U.S. warned of threat worse than Katrina, plague, WWII

More horrifying than the plague of Black Death across Europe. More costly in lives than World War II. Financially, it could make the Katrina repairs look like a pocketful of change. And it’s not a matter of if, but when.

That’s the alarming warning issued by John G. Kappenman, owner of Storm Analysis Consultants and an expert on the dangers of electromagnetic pulse damage to modern society, with a list of qualifications after his name as long as a phone book.

via U.S. warned of threat worse than Katrina, plague, WWII.

Be the first to comment - What do you think?  Posted by Stephen - January 8, 2011 at 4:38 am

Categories: Solar Activity   Tags:

Solar Storms Could Bring Northern Lights South

solar flare

Increased solar activity could give residents of the continental U.S., southern Europe and Japan the chance to see the northern lights for the first time in several years.
This aurora australis image was taken during a geomagnetic storm that was most likely caused by a coronal mass ejection from the Sun on May 29. The photo was taken from The International Space Station. Increased solar activity over the next two years will push these displays farther from the poles, making them visible to people as far south as the continental US and as far north as Buenos Aires.

The National Weather Service’s Space Weather Prediction Center says the sun is entering a period of high activity, marked by more sunspots and a greater chance of a coronal mass ejection, or CME, hitting the Earth. That would result in auroras being visible much further from the poles than they usually are.

via Solar Storms Could Bring Northern Lights South – International Business Times.

Be the first to comment - What do you think?  Posted by Stephen - January 2, 2011 at 4:57 am

Categories: Solar Activity   Tags:

Global Eruption Rocks the Sun

Global Eruption Rocks the Sun

Dec. 13, 2010: On August 1, 2010, an entire hemisphere of the sun erupted. Filaments of magnetism snapped and exploded, shock waves raced across the stellar surface, billion-ton clouds of hot gas billowed into space. Astronomers knew they had witnessed something big.

It was so big, it may have shattered old ideas about solar activity.

“The August 1st event really opened our eyes,” says Karel Schrijver of Lockheed Martin’s Solar and Astrophysics Lab in Palo Alto, CA. “We see that solar storms can be global events, playing out on scales we scarcely imagined before.”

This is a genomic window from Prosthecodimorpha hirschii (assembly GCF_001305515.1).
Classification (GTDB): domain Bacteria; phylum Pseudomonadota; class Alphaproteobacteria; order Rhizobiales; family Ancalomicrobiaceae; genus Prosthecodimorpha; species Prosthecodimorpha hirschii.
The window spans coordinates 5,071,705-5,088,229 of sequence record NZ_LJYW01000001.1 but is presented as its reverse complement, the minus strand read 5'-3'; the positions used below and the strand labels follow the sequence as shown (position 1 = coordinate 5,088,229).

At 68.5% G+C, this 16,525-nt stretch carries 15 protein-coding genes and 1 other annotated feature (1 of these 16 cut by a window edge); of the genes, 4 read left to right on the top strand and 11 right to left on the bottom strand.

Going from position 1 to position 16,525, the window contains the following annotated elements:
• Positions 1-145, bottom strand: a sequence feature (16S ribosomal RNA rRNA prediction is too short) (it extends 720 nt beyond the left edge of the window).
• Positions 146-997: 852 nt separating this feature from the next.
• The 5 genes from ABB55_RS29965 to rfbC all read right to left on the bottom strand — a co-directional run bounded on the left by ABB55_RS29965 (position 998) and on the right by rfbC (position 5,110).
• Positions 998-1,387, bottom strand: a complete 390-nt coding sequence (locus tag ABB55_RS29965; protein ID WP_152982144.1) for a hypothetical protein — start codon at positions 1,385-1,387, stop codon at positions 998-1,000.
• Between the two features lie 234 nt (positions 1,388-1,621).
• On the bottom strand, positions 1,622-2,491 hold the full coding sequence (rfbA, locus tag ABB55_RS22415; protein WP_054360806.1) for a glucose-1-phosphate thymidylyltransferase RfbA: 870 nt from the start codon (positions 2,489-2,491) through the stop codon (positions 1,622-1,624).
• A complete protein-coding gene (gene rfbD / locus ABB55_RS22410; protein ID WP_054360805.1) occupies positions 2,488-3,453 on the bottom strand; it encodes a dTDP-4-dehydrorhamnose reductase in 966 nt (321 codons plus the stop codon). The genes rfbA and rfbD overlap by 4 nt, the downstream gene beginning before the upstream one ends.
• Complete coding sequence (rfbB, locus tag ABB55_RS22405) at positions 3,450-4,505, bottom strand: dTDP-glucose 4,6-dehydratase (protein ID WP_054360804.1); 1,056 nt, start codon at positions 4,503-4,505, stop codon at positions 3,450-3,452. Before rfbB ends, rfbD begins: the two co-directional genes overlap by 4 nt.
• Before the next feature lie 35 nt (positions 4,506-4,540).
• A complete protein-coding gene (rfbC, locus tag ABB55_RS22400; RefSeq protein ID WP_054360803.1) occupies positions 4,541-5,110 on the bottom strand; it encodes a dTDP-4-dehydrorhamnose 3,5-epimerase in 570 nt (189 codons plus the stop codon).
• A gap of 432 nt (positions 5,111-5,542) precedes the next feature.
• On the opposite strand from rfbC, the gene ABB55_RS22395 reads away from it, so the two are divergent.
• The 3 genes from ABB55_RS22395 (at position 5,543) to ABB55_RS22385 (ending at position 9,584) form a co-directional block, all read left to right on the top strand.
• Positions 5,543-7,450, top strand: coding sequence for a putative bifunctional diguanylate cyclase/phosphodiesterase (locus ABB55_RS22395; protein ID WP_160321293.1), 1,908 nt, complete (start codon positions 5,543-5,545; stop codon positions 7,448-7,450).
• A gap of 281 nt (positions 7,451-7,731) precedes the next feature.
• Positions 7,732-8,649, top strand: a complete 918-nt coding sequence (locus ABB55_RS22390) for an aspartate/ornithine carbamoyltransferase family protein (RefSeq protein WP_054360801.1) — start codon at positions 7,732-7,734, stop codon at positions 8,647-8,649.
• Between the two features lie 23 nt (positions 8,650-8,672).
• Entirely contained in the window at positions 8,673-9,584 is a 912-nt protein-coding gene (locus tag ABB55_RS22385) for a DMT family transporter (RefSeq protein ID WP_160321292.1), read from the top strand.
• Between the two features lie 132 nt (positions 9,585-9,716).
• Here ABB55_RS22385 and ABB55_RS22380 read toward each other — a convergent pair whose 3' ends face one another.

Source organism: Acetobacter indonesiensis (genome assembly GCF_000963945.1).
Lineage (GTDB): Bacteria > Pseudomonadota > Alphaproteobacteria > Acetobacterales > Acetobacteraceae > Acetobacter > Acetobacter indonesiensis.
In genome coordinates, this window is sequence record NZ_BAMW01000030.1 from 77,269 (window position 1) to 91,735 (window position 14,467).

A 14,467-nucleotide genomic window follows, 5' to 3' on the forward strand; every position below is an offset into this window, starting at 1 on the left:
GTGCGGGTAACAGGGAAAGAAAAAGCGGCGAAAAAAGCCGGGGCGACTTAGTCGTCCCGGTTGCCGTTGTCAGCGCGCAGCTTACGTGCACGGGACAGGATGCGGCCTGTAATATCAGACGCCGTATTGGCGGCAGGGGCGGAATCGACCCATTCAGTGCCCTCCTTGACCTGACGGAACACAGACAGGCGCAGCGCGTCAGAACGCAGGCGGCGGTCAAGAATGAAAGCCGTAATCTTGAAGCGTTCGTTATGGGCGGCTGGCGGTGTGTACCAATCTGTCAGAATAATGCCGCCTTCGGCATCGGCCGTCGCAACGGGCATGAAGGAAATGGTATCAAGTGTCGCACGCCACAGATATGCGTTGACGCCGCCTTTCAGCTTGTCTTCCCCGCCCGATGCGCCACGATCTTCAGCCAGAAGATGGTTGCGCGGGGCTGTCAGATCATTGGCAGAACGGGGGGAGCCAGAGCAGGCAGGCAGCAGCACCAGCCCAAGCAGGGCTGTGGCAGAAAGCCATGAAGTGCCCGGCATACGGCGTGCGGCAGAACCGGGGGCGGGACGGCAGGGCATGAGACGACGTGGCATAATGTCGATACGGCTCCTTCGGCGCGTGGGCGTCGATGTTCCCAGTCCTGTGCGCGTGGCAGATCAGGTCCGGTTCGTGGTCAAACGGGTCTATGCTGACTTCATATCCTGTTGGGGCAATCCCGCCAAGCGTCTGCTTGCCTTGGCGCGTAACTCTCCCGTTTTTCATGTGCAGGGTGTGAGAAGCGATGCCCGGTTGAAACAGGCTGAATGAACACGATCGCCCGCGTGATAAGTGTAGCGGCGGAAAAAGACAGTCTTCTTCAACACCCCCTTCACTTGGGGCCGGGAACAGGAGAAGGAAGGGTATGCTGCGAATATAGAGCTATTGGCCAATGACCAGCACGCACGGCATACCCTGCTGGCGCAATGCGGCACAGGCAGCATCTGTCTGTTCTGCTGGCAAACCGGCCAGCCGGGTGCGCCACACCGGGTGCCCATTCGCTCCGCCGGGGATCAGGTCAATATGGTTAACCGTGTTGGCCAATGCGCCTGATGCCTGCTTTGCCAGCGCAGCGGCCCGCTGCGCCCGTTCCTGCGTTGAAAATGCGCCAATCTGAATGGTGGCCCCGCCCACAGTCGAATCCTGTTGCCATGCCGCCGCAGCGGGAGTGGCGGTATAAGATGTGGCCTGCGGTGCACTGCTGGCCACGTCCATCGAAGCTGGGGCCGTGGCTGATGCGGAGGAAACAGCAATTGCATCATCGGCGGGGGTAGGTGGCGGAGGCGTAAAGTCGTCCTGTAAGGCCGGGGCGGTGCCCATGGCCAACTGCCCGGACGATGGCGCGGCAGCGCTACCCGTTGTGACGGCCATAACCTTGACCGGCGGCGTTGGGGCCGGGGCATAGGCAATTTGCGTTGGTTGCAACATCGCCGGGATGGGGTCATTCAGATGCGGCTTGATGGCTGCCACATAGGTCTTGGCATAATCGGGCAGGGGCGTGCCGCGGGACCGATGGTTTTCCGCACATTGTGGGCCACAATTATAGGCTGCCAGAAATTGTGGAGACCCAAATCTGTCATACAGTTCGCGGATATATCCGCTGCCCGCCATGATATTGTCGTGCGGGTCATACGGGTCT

Global Eruption (movie_strip, 550px)

Click to play an extreme ultraviolet movie of the August 1st global eruption. Different colors represent different plasma temperatures in the range 1.0 to 2.2 million K. Credit: Solar Dynamics Observatory.

For the past three months, Schrijver has been working with fellow Lockheed-Martin solar physicist Alan Title to understand what happened during the “Great Eruption.” They had plenty of data: The event was recorded in unprecedented detail by NASA’s Solar Dynamics Observatory and twin STEREO spacecraft. With several colleagues present to offer commentary, they outlined their findings at a press conference today at the American Geophysical Union meeting in San Francisco.

Explosions on the sun are not localized or isolated events, they announced. Instead, solar activity is interconnected by magnetism over breathtaking distances. Solar flares, tsunamis, coronal mass ejections–they can go off all at once, hundreds of thousands of miles apart, in a dizzyingly-complex concert of mayhem.

Global Eruption (STEREO2, 200px)

NASA’s twin STEREO spacecraft surround the sun. [STEREO home page]

“To predict eruptions we can no longer focus on the magnetic fields of isolated active regions,” says Title, “we have to know the surface magnetic field of practically the entire sun.”

This revelation increases the work load for space weather forecasters, but it also increases the potential accuracy of their forecasts.

“The whole-sun approach could lead to breakthroughs in predicting solar activity,” commented Rodney Viereck of NOAA’s Space Weather Prediction Center in Boulder, CO. “This in turn would provide improved forecasts to our customers such as electric power grid operators and commercial airlines, who could take action to protect their systems and ensure the safety of passengers and crew.”

In a paper they prepared for the Journal of Geophysical Research (JGR), Schrijver and Title broke down the Great Eruption into more than a dozen significant shock waves, flares, filament eruptions, and CMEs spanning 180 degrees of solar longitude and 28 hours of time. At first it seemed to be a cacophony of disorder until they plotted the events on a map of the sun’s magnetic field.

Title describes the Eureka! moment: “We saw that all the events of substantial coronal activity were connected by a wide-ranging system of separatrices, separators, and quasi-separatrix layers.” A “separatrix” is a magnetic fault zone where small changes in surrounding plasma currents can set off big electromagnetic storms.